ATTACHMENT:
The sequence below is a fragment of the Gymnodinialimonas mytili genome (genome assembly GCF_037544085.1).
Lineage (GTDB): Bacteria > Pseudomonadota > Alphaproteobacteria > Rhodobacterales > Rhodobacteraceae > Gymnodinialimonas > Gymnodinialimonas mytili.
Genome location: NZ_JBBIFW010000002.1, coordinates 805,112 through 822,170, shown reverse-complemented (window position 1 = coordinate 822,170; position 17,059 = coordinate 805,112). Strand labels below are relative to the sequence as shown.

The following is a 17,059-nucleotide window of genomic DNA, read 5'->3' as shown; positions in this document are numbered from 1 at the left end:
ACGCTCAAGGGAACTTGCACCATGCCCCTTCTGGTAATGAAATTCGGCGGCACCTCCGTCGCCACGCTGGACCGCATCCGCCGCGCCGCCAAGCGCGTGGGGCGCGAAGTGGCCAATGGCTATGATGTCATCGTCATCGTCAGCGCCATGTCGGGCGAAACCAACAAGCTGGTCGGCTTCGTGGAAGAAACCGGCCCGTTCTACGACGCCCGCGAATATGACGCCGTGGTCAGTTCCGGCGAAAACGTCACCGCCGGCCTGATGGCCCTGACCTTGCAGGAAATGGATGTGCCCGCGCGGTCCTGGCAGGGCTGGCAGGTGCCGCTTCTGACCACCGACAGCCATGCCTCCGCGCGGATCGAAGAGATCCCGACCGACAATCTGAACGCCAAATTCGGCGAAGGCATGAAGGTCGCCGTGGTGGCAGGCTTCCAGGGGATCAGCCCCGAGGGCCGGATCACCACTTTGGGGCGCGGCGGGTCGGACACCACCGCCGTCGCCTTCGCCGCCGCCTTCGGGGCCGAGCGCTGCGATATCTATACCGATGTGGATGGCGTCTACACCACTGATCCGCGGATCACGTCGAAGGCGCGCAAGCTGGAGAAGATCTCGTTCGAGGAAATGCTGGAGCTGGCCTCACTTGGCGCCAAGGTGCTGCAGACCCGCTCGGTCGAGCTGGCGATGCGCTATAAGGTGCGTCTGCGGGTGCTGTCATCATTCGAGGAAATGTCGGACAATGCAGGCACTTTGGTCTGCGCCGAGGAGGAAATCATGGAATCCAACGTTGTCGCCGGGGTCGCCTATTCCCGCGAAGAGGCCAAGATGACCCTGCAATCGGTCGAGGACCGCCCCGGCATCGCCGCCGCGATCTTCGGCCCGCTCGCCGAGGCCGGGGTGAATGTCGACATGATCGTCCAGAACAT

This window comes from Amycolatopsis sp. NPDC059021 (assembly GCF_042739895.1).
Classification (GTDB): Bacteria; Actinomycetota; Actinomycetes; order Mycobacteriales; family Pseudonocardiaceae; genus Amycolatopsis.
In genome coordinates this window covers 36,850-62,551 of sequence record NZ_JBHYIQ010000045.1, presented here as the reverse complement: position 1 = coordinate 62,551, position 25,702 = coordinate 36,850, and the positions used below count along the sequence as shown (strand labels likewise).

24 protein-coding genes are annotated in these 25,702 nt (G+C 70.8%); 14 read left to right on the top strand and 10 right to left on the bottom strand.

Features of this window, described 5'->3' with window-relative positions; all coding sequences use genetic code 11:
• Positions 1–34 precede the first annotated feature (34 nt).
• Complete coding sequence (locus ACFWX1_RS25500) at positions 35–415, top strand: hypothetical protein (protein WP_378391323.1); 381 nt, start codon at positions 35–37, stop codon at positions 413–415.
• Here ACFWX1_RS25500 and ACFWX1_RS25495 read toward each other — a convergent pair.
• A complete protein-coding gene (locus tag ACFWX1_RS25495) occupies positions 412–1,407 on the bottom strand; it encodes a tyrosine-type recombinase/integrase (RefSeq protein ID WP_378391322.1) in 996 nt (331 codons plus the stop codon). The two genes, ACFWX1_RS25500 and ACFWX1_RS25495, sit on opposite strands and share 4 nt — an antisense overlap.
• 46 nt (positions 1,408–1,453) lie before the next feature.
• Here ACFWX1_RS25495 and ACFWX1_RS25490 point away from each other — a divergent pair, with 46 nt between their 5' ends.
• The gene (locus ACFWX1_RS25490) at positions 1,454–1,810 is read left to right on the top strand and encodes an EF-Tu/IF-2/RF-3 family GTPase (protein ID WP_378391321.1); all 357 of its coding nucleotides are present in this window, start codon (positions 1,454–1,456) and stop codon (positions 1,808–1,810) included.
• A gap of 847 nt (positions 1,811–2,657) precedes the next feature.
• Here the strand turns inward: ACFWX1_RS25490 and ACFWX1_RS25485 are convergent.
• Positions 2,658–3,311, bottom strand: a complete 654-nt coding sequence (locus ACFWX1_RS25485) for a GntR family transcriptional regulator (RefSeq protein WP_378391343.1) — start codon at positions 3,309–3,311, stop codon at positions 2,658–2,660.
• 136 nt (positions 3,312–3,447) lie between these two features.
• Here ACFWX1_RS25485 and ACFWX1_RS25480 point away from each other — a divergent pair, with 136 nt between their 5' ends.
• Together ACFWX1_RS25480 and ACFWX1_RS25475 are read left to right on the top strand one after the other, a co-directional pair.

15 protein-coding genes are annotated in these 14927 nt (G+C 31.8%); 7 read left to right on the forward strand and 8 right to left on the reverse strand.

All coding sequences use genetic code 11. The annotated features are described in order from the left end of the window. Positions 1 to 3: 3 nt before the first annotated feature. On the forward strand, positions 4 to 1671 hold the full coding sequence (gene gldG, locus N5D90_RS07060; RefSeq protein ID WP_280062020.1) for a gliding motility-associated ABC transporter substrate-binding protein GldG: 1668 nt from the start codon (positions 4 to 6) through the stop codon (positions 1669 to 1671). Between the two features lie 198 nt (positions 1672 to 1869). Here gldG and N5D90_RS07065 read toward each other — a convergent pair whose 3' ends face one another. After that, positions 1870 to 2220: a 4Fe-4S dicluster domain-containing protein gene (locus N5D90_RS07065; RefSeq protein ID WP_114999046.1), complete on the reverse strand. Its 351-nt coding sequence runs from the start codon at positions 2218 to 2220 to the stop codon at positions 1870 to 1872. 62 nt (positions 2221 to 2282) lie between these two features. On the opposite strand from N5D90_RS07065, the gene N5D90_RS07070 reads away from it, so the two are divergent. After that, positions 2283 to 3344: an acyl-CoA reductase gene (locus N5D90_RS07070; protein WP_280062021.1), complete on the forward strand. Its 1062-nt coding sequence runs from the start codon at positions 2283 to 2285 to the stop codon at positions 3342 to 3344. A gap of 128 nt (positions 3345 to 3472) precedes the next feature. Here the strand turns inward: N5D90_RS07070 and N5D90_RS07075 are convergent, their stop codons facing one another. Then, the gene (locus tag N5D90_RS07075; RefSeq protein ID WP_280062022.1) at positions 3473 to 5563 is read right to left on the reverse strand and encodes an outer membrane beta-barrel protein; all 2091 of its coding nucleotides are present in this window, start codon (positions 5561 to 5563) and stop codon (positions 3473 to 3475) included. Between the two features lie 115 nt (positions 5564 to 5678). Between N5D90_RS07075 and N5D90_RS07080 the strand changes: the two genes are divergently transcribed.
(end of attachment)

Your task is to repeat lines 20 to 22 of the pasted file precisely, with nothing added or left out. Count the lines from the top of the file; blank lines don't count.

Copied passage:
• Positions 2,658–3,311, bottom strand: a complete 654-nt coding sequence (locus ACFWX1_RS25485) for a GntR family transcriptional regulator (RefSeq protein WP_378391343.1) — start codon at positions 3,309–3,311, stop codon at positions 2,658–2,660.
• 136 nt (positions 3,312–3,447) lie between these two features.
• Here ACFWX1_RS25485 and ACFWX1_RS25480 point away from each other — a divergent pair, with 136 nt between their 5' ends.